The Salt Lake water question has been answered earlier on the FAQ page.

Q: What is the use of Hydrogen in the Ormus processes?

Don: The main use for Hydrogen is the hydrochloric acid solution that we use for reducing the pH during the Dry Method Process. David Hudson has postulated that his O.R.M.E. elements form bonds with hydrogen but that is theoretical at this point. We will know more during the coming year as this is one of the focal points of my research. Also, David Hudson's process was mostly one of using concentrated acids on the pure Platinum group metals and the Noble metals of Gold, Silver and Copper. I have performed those processes and believe me, they are way beyond the difficulty of even the most difficult processes in this book. Once you have Mastered all of the processes in our book you *might* then be ready to perform the David Hudson Australian Patent process that is available on the Internet.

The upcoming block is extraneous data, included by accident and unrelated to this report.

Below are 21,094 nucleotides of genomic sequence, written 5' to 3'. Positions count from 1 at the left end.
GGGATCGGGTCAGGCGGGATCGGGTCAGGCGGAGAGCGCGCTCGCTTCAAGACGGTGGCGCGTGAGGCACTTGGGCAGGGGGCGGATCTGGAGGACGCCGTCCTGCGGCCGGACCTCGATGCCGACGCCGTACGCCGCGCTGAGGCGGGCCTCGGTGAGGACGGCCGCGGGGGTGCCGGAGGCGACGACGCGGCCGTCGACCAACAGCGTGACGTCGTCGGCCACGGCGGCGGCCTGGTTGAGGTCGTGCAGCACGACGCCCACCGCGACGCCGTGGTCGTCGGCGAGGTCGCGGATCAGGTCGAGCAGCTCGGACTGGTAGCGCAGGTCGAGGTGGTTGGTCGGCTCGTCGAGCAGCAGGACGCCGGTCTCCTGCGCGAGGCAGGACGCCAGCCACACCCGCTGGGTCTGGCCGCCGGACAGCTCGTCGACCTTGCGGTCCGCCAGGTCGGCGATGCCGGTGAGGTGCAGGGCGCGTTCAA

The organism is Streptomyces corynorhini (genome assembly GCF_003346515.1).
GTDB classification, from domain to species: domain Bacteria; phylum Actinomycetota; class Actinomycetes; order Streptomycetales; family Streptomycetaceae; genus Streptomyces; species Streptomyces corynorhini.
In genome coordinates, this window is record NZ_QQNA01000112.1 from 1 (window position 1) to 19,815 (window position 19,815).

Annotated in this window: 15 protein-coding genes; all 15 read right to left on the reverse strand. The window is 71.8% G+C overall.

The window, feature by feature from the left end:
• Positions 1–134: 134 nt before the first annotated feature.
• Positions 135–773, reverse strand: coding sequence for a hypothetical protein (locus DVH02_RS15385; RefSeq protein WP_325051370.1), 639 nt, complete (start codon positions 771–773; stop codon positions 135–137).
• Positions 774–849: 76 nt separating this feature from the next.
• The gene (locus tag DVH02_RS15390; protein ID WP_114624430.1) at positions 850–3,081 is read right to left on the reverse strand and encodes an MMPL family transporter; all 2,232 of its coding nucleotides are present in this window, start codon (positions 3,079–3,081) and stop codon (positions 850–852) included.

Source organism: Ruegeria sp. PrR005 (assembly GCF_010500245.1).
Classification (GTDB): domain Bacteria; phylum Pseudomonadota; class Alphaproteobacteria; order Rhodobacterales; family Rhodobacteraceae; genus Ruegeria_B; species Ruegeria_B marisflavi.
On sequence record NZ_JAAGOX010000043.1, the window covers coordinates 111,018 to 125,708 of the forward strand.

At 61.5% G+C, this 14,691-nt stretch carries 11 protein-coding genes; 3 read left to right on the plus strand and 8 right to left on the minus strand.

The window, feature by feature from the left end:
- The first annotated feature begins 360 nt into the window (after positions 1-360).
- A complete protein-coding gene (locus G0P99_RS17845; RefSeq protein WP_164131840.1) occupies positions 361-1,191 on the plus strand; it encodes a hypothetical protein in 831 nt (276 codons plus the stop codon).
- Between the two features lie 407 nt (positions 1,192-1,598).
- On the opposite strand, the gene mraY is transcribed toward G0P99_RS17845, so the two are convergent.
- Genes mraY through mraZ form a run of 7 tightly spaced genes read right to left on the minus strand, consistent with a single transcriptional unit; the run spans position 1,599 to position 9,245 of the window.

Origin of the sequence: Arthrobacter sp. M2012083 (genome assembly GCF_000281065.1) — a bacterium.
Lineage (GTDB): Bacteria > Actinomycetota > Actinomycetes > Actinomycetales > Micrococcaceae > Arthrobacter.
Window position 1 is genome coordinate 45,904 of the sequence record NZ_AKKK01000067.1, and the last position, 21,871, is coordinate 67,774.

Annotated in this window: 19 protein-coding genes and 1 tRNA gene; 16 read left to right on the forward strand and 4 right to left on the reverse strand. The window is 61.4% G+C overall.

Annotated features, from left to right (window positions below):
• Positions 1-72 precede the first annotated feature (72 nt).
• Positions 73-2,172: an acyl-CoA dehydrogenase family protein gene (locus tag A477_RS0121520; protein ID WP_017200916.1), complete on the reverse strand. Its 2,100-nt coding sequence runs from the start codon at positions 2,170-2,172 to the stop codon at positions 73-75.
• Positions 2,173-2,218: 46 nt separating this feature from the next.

Q: The website describes informative and easy to follow methods of Ormus collection. I am wondering how we know that the material collected is the same natural altered state that David Hudson found.

Don: The term "Ormus" is currently being used to describe a wide variety of products made from an equally wide variety of methods. The processes listed in our book produce gold, silver, copper, and platinum group elements in the M-state that do not assay to be there. They are invisible to normal spectrographic analysis, ie; they are "stealth atoms" and I have personally reduced them to their metallic form of gold, silver, copper and platinum group metals that DO assay to be what they are.

The actual certified assays are on the web site showing the assays of the starting material, the M-state (Manna) form and the "tortured" form where I had forced the M-state back to metal in order to prove what was in the Manna. I show gold nuggets and a platinum group coated electrode at my workshops and lectures. The proof is in the pudding ;-)

The only debate at this point is how these elements are actually forming bonds during the various processes. As stated above, David Hudson says that his concentrated acid process yields, using gold as the example, Hydrogen Auride. This means that the hydrogen atom has been taken to the 1- state and is now the H- ion and the monatomic gold ion (Au+) bonds with it. However, the Essene says that the M-state gold is tied to sodium. And arguments in favor of this opinion are that the sodium shows up in the assays and that solid state physics has proven that stable compounds of NaAu (sodium-gold) exist.